Commentary

Yes, It Can!—Maybe

Devouring Freedom: Can Big Government Ever Be Stopped?
By James Antle, III
Regnery, hardcover; $30, 256 pages

As a workaday wonk who writes a weekly column, every day I’m condemned to force-feed myself great gobs of political news—a practice that, as social psych experiments have shown, raises stress-hormone levels and harshes one’s mellow. Yet somehow James Antle, the right’s sharpest young(ish) political journalist, always seems to unearth depressing details I otherwise would have missed. (Thanks, Jim.)

A better title might have been “Big Government for Me, But Not for Thee” or “We the People Ruin Everything.””

In his brisk and incisive if intermittently dispiriting new book, Devouring Freedom: Can Big Government Ever Be Stopped?,Antle, a senior editor of The American Spectator and editor of the Daily Caller News Foundation, turns his sights on recent struggles to tame Leviathan.

The answer to the subtitle’s question is supposed to be “yes,” because who wants to hear otherwise? But Antle’s too honest a narrator to shine us on: “I intend to show how we got here and offer some suggestions as to how to get out. It won’t be easy. Sometimes it will seem impossible.” As the book proceeds, periodic notes of plucky optimism start giving way to grim exhortation: “We cannot afford to fail. We must fight.” Antle repeatedly urges his readers not to despair, but sometimes he makes that seem damn near impossible.

It’s not his fault: A sober look at the mess we’re in can only make you rue sobriety. In his book, even the straight, descriptive lines—“during the 2012 Republican primaries, the leading conservative alternative to Mitt Romney was Rick Santorum…”—could drive you to drink.

As a conservative, Antle’s sympathies lie with the Republican Party—but only slightly more than, say, Garry Wills’ sympathies lie with the Roman Catholic Church. Thankfully, Antle doesn’t have much use for Reagan’s 11th Commandment: “Thou shalt not speak ill of any fellow Republican.” He’s spent his career violating it relentlessly.

In the third chapter, titled “The Second Big-Government Party,” he lingers over a petulant and revealing 2011 primary debate exchange between Mitt Romney and Newt Gingrich, as the candidates tried to settle, once and for all, who was to blame for Obamacare:

Romney: “Actually, Newt, we got the idea of an individual mandate from you.”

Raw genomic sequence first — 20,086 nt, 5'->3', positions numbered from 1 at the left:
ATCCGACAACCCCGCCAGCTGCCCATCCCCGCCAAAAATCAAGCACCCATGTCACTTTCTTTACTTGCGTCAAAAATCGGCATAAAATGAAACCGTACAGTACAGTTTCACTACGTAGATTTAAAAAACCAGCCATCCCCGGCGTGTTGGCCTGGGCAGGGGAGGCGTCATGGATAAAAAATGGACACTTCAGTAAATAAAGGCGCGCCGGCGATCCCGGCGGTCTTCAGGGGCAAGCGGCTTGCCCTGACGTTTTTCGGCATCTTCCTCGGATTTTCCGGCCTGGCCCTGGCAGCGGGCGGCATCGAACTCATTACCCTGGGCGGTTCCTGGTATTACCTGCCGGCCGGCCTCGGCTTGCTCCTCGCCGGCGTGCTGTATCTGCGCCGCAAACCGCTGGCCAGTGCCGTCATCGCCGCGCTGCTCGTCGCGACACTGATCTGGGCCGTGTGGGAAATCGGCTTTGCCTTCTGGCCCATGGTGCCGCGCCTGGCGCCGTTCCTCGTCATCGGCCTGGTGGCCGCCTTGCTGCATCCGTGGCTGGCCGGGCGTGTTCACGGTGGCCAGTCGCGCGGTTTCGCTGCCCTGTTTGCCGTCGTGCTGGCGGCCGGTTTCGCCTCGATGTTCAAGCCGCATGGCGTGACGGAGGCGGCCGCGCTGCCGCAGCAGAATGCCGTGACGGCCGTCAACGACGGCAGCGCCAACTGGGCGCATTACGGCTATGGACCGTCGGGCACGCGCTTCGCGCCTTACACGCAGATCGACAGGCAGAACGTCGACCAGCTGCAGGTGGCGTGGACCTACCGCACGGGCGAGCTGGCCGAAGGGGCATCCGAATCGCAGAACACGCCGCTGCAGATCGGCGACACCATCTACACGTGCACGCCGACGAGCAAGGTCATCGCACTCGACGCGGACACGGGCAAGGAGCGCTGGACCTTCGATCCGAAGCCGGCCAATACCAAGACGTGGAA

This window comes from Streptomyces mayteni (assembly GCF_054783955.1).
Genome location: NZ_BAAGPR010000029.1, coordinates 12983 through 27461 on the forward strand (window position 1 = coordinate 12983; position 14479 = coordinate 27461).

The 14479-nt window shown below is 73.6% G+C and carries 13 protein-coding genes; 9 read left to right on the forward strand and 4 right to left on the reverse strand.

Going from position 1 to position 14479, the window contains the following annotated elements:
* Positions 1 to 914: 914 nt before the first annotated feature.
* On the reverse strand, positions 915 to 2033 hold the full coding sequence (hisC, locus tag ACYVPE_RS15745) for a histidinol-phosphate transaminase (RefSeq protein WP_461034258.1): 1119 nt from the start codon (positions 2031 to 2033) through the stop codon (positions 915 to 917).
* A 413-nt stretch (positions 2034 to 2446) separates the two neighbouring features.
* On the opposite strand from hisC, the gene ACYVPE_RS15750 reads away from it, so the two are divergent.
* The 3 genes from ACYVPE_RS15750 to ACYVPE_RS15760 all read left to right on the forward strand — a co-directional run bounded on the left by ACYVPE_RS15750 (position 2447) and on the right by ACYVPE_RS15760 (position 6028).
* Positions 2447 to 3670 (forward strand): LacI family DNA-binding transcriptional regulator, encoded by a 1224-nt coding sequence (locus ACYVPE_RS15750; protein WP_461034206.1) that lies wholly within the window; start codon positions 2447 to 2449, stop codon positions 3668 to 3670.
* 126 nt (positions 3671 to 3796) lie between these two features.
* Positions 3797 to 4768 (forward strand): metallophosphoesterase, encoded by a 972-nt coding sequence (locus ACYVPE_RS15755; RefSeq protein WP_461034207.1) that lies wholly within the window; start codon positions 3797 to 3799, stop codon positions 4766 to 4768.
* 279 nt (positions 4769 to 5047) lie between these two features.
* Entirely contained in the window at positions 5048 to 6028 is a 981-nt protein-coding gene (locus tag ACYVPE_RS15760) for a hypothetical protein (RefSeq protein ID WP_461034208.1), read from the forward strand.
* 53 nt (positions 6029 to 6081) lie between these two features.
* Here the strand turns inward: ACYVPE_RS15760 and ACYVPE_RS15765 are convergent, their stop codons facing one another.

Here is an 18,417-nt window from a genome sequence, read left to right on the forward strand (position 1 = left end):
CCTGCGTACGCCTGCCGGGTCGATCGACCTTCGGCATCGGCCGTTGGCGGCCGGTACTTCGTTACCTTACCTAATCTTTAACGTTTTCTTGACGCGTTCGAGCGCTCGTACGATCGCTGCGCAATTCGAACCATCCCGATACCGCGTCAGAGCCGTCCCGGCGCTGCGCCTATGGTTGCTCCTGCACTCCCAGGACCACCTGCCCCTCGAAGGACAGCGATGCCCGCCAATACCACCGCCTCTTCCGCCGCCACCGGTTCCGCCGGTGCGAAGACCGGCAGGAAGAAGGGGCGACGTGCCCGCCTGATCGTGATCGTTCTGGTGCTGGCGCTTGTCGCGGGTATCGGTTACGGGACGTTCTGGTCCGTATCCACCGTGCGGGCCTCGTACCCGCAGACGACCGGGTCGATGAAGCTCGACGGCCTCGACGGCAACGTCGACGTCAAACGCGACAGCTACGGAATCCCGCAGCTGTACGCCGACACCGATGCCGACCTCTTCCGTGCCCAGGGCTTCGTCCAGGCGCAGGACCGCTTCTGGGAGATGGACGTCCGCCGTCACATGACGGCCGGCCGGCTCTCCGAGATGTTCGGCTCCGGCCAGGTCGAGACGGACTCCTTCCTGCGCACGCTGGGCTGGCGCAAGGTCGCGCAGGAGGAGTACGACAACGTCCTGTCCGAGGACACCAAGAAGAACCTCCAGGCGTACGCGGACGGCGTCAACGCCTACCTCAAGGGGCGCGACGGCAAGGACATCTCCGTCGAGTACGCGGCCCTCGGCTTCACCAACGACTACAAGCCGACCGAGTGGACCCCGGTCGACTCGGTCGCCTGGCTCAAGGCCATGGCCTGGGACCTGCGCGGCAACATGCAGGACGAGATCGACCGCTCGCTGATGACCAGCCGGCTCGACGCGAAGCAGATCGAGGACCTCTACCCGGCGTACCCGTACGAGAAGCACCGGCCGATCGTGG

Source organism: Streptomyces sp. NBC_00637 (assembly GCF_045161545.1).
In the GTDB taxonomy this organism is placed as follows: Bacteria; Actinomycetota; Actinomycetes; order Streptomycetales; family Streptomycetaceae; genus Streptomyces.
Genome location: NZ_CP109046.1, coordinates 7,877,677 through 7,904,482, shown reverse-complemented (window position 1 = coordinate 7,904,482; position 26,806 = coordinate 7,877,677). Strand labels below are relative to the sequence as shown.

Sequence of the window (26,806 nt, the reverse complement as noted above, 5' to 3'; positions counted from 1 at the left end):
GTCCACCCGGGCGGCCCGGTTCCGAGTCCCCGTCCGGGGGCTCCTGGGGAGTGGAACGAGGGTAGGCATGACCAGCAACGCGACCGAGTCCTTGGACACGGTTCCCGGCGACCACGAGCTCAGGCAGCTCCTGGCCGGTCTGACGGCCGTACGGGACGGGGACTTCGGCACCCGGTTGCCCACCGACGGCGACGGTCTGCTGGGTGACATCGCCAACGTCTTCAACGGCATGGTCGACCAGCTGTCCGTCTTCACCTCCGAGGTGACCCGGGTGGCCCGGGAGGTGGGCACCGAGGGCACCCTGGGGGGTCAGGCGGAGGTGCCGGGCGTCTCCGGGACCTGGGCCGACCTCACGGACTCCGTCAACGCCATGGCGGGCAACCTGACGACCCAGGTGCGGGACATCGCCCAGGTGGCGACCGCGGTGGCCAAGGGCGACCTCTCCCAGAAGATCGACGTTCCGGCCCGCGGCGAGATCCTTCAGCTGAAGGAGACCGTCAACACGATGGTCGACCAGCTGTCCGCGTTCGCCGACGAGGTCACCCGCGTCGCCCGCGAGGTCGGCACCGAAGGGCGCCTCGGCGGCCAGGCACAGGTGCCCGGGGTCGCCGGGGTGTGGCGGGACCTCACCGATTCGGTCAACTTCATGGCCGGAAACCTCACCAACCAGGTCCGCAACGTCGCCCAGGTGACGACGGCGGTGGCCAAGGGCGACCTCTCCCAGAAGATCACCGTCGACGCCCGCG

Gingrich: “That’s not true. You got it from the Heritage Foundation.”

Heritage! You! Heritage! You! Antle writes: “so there you had two leading candidates to replace Obama highlighting their past support for the individual mandate and arguing over who thought of it first—all while repeatedly implicating the nation’s most influential conservative think tank.”

How can you not break the 11th Commandment, Antle seems to ask, when the GOP and the conservative intelligentsia have served the cause of limited government so poorly?

DEVOURING FREEDOM’S main focus is on federal spending, so Antle devotes most of his attention to Congress, the branch that holds the power of the purse. He looks at three reform-oriented Republican Congresses in the post-WWII era: the 80th (1947–1949), the 97th from Reagan’s first term, and Newt Gingrich’s 104th (1995–1997).

The first of the three turns out to be the most interesting: “Led by Senator Robert Taft, the Rand Paul of his day,” Antle writes, the 80th Congress “rolled back the militarization of the U.S. economy and prevented the creation of a full-blown European-style welfare state.”

Despite Truman’s campaign-trail epithets, the 80th wasn’t a “Do-Nothing Congress” (not that there’s anything wrong with that). It did plenty, restructuring the military establishment with the National Security Act of 1947, passing the union-restricting Taft-Hartley Act, and sending the 22nd Amendment, limiting presidential terms, out for ratification.

In Antle’s account, though, the so-called Do-Nothing Congress’ singular achievement was radically reducing appropriations. In 1944, a year before the end of WWII, federal spending had climbed to over 43 percent of GDP; but by 1948, “Taft’s troops pared it down to 11.3 percent.”

And then, of course, they lost. “Of the three reforming Congresses we’ve looked at,” Antle writes, “the one that was least successful at getting itself re-elected scored the most enduring victories against big government.” Which is why “success must also be measured by something more ambitious than prevailing at the ballot box.”